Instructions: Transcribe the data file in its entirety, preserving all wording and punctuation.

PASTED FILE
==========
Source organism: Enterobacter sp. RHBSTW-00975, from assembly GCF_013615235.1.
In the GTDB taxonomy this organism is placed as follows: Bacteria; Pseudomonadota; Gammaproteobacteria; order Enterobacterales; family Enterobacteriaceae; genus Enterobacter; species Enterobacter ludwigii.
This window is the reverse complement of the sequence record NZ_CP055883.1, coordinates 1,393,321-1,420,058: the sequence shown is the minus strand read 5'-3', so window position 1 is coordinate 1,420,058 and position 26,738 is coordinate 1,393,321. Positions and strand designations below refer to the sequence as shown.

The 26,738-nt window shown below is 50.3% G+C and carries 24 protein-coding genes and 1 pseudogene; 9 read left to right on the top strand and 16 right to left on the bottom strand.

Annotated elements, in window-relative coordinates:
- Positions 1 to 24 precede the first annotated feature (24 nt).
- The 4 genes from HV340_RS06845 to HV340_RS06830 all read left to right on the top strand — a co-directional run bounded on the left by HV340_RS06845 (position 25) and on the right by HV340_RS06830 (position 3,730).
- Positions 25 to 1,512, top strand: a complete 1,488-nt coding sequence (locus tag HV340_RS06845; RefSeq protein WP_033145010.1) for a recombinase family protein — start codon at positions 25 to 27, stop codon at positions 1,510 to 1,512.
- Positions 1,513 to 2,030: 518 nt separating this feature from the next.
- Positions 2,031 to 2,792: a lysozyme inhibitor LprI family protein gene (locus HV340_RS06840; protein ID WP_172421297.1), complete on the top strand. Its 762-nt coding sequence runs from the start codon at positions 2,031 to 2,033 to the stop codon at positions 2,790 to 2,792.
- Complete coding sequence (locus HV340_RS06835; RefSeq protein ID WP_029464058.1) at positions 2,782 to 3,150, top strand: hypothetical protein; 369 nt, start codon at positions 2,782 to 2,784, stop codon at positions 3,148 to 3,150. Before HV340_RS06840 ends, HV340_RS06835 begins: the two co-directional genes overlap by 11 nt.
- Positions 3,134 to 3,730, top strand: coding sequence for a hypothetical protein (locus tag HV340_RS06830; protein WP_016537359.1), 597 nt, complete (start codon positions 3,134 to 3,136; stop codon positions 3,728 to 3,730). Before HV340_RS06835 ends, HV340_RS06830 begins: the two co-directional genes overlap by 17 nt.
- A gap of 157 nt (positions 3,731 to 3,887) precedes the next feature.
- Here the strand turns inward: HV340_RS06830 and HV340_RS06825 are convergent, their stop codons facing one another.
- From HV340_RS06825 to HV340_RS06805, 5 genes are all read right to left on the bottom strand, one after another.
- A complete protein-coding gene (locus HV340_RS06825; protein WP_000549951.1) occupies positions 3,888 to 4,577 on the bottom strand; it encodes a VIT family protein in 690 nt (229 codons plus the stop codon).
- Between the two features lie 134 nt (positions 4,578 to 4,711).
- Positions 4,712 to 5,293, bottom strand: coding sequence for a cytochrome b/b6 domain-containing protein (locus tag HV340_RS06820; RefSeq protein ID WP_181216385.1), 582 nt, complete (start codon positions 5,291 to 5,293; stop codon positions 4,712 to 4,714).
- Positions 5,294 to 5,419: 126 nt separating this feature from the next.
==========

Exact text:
Source organism: Enterobacter sp. RHBSTW-00975, from assembly GCF_013615235.1.
In the GTDB taxonomy this organism is placed as follows: Bacteria; Pseudomonadota; Gammaproteobacteria; order Enterobacterales; family Enterobacteriaceae; genus Enterobacter; species Enterobacter ludwigii.
This window is the reverse complement of the sequence record NZ_CP055883.1, coordinates 1,393,321-1,420,058: the sequence shown is the minus strand read 5'-3', so window position 1 is coordinate 1,420,058 and position 26,738 is coordinate 1,393,321. Positions and strand designations below refer to the sequence as shown.

The 26,738-nt window shown below is 50.3% G+C and carries 24 protein-coding genes and 1 pseudogene; 9 read left to right on the top strand and 16 right to left on the bottom strand.

Annotated elements, in window-relative coordinates:
- Positions 1 to 24 precede the first annotated feature (24 nt).
- The 4 genes from HV340_RS06845 to HV340_RS06830 all read left to right on the top strand — a co-directional run bounded on the left by HV340_RS06845 (position 25) and on the right by HV340_RS06830 (position 3,730).
- Positions 25 to 1,512, top strand: a complete 1,488-nt coding sequence (locus tag HV340_RS06845; RefSeq protein WP_033145010.1) for a recombinase family protein — start codon at positions 25 to 27, stop codon at positions 1,510 to 1,512.
- Positions 1,513 to 2,030: 518 nt separating this feature from the next.
- Positions 2,031 to 2,792: a lysozyme inhibitor LprI family protein gene (locus HV340_RS06840; protein ID WP_172421297.1), complete on the top strand. Its 762-nt coding sequence runs from the start codon at positions 2,031 to 2,033 to the stop codon at positions 2,790 to 2,792.
- Complete coding sequence (locus HV340_RS06835; RefSeq protein ID WP_029464058.1) at positions 2,782 to 3,150, top strand: hypothetical protein; 369 nt, start codon at positions 2,782 to 2,784, stop codon at positions 3,148 to 3,150. Before HV340_RS06840 ends, HV340_RS06835 begins: the two co-directional genes overlap by 11 nt.
- Positions 3,134 to 3,730, top strand: coding sequence for a hypothetical protein (locus tag HV340_RS06830; protein WP_016537359.1), 597 nt, complete (start codon positions 3,134 to 3,136; stop codon positions 3,728 to 3,730). Before HV340_RS06835 ends, HV340_RS06830 begins: the two co-directional genes overlap by 17 nt.
- A gap of 157 nt (positions 3,731 to 3,887) precedes the next feature.
- Here the strand turns inward: HV340_RS06830 and HV340_RS06825 are convergent, their stop codons facing one another.
- From HV340_RS06825 to HV340_RS06805, 5 genes are all read right to left on the bottom strand, one after another.
- A complete protein-coding gene (locus HV340_RS06825; protein WP_000549951.1) occupies positions 3,888 to 4,577 on the bottom strand; it encodes a VIT family protein in 690 nt (229 codons plus the stop codon).
- Between the two features lie 134 nt (positions 4,578 to 4,711).
- Positions 4,712 to 5,293, bottom strand: coding sequence for a cytochrome b/b6 domain-containing protein (locus tag HV340_RS06820; RefSeq protein ID WP_181216385.1), 582 nt, complete (start codon positions 5,291 to 5,293; stop codon positions 4,712 to 4,714).
- Positions 5,294 to 5,419: 126 nt separating this feature from the next.